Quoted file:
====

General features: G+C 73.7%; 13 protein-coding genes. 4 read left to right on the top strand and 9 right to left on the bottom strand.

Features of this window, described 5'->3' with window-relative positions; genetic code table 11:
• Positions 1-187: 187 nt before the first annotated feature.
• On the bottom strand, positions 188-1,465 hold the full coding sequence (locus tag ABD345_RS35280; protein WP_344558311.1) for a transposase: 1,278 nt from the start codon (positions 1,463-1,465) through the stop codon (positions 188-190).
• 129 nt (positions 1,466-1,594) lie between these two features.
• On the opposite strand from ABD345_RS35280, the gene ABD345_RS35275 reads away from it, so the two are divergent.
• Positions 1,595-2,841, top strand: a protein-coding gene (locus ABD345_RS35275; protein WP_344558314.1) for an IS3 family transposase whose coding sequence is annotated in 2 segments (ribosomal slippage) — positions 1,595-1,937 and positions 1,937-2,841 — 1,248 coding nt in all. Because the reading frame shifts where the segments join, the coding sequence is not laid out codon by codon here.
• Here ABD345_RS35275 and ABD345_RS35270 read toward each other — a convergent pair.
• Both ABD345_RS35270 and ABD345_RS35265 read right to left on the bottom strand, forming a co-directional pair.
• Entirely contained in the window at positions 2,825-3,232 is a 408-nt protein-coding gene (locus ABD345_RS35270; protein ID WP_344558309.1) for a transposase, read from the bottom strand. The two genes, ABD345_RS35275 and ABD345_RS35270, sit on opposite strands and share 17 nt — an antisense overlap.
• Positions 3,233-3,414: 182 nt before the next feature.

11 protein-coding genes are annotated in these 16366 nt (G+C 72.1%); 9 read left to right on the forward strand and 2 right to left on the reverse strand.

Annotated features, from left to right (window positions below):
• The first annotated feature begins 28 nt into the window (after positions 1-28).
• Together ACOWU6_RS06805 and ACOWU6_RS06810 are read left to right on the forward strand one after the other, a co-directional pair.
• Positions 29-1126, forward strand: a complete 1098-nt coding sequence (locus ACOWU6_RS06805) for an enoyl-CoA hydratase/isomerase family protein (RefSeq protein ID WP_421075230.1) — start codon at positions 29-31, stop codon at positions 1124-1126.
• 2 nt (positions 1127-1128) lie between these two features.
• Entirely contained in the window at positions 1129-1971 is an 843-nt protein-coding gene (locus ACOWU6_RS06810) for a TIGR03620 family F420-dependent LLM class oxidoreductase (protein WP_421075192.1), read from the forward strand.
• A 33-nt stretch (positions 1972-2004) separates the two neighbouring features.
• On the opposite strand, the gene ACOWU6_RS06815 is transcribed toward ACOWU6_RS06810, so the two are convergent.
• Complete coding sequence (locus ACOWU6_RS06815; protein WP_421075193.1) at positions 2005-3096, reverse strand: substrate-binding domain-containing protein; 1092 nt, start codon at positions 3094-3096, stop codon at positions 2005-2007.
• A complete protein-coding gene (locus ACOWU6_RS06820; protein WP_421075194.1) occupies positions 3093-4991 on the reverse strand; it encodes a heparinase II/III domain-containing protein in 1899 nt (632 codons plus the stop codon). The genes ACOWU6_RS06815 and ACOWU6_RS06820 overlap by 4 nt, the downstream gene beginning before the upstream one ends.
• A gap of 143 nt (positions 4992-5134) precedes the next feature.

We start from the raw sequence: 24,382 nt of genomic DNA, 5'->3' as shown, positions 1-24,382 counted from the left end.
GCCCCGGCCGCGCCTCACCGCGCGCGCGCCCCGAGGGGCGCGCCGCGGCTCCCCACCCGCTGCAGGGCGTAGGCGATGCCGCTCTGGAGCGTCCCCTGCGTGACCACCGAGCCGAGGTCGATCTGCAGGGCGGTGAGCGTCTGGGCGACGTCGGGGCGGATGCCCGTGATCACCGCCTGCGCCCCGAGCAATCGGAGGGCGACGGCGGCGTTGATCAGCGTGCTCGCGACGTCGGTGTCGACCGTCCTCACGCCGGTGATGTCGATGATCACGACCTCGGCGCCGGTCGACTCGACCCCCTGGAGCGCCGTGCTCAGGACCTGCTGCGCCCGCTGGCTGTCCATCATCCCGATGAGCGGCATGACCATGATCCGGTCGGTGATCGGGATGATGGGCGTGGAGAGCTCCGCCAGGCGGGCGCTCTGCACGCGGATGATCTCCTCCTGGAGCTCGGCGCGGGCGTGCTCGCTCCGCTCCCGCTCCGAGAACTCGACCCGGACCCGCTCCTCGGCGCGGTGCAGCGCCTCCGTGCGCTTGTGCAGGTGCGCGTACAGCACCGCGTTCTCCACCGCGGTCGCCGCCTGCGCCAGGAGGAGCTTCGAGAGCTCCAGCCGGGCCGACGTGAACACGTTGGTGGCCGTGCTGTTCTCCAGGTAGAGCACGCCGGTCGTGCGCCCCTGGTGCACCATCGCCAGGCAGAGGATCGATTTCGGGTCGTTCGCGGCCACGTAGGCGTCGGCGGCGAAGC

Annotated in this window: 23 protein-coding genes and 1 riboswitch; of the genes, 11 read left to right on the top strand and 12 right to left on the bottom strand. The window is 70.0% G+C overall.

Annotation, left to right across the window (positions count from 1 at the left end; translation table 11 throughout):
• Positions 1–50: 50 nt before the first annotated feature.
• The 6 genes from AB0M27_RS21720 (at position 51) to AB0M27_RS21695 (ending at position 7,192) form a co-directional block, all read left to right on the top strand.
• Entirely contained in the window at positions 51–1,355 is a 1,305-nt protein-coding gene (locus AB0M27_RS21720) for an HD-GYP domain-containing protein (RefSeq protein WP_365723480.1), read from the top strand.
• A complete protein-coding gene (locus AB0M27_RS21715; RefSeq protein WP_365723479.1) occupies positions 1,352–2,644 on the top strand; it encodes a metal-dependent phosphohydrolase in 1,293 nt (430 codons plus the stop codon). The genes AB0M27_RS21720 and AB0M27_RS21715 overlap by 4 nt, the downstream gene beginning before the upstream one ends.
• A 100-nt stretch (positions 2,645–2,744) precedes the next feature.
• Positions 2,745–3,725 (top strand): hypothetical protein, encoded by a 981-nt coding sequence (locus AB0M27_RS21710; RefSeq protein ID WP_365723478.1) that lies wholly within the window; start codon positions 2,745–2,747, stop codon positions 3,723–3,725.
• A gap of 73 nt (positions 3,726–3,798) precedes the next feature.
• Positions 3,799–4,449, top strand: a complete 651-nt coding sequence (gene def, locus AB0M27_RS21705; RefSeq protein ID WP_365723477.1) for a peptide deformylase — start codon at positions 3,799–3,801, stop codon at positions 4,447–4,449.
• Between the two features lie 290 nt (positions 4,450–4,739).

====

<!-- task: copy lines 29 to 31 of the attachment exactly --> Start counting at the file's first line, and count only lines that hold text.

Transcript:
• The 6 genes from AB0M27_RS21720 (at position 51) to AB0M27_RS21695 (ending at position 7,192) form a co-directional block, all read left to right on the top strand.
• Entirely contained in the window at positions 51–1,355 is a 1,305-nt protein-coding gene (locus AB0M27_RS21720) for an HD-GYP domain-containing protein (RefSeq protein WP_365723480.1), read from the top strand.
• A complete protein-coding gene (locus AB0M27_RS21715; RefSeq protein WP_365723479.1) occupies positions 1,352–2,644 on the top strand; it encodes a metal-dependent phosphohydrolase in 1,293 nt (430 codons plus the stop codon). The genes AB0M27_RS21720 and AB0M27_RS21715 overlap by 4 nt, the downstream gene beginning before the upstream one ends.